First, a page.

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‘Devil Comet’ to make rare appearance in Australian skies later this month

This month, stargazers are in for an extraordinary delight as the elusive ‘Devil Comet’ graces Australian skies for the first time in seven decades.

Australian skies will host a rare sight this month as the Devil Comet makes its first appearance in 70 years. Comet 12/P Pons-Brooks, dubbed the “Mother of Dragons” for its horned tail-like appearance, is scheduled to grace the early hours of April 22.

Stargazers across Australia will have a limited window to witness the comet’s spectacle without any special equipment just before sunrise. This extraordinary celestial event is attributed to cryo-volcanic eruptions of ice and is comparable in size to Mount Everest.

As the sun’s warmth triggers the sublimation of ice into gas, a distinctive “fuzzy green haze” will spread across the night sky.

Astrophysicist Brad Tucker from the Australian National University, explained the occurrence will be similar to Hailey’s comet, as the comet goes around and gets closer to the sun, the ice will heat up and turn into a gas.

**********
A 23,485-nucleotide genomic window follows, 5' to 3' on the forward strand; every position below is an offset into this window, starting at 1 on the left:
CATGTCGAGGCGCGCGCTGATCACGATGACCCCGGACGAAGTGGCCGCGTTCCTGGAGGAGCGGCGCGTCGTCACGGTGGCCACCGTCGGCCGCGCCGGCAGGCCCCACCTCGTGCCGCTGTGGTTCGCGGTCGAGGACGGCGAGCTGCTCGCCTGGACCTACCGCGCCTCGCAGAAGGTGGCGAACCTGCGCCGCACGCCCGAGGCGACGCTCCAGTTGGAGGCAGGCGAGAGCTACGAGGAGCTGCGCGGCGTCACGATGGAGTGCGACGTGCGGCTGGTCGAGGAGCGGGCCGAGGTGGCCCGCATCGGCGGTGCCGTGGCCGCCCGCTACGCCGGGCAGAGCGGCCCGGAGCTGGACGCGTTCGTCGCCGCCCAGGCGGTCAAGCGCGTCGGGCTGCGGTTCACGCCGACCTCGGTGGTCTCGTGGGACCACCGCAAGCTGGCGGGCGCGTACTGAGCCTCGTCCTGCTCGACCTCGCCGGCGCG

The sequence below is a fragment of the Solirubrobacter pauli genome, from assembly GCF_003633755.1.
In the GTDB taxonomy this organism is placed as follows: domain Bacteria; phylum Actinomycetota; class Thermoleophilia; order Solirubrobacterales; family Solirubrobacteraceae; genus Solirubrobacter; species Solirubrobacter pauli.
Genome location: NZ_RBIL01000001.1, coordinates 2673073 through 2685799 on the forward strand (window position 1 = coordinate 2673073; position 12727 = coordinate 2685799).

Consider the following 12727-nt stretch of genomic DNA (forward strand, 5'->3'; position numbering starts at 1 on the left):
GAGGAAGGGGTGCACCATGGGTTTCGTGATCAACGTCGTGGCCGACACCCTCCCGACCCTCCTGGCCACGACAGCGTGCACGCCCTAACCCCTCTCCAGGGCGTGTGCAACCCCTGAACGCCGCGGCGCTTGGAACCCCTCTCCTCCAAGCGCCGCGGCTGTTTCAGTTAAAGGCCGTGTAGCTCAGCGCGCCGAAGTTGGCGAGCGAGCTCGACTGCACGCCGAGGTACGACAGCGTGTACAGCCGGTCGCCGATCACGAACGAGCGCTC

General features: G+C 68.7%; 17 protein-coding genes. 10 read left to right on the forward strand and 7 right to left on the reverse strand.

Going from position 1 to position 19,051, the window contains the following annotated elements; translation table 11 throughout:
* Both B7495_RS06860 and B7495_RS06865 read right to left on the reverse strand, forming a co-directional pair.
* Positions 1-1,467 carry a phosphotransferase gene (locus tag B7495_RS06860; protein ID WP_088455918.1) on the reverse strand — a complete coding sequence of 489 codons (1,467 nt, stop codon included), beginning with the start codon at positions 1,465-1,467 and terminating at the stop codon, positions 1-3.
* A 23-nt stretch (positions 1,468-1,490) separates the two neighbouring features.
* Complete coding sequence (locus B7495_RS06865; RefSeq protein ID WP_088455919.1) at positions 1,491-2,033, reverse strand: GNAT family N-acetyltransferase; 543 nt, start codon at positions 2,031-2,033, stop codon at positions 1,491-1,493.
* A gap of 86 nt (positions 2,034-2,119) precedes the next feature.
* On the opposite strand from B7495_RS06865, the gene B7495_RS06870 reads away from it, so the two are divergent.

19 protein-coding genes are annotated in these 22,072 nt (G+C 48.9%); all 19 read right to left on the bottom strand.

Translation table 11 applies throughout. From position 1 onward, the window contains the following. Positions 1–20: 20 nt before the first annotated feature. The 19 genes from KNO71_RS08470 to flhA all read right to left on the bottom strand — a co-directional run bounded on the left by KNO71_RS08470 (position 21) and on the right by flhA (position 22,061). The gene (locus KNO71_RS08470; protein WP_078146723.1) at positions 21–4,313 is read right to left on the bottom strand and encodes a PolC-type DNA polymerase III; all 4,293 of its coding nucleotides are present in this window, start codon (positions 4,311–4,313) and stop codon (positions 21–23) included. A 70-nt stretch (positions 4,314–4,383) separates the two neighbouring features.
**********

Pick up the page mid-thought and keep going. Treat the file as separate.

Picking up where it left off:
While seasoned observers in the Northern Hemisphere have been tracking the comet since mid-March using telescopes, its visibility will extend to Southern skies from mid-April onwards.

Australians will have the best opportunity to catch sight of the comet around Anzac Day, lasting for approximately one to two weeks. Initially, it will appear low in the western skies, so enthusiasts are encouraged to head west for an unobstructed view. For an enhanced viewing experience, professionals recommend using binoculars or a telescope.

As the comet approaches its closest point to Earth in June, it will gradually diminish in brightness and become imperceptible to the naked eye by July.

Keen stargazers have welcomed a lot of sky activity in the last month, between the geomagnetic storm which was triggered by a coronal mass ejection (CME) or substantial releases of plasma and magnetic fields from the sun.

To the penumbral lunar eclipse which occurs when the moon almost perfectly align with the sun and Earth. The alignment results in the outer edge of Earthโ€™s shadow, known as the penumbra, casting onto the moonโ€™s surface.

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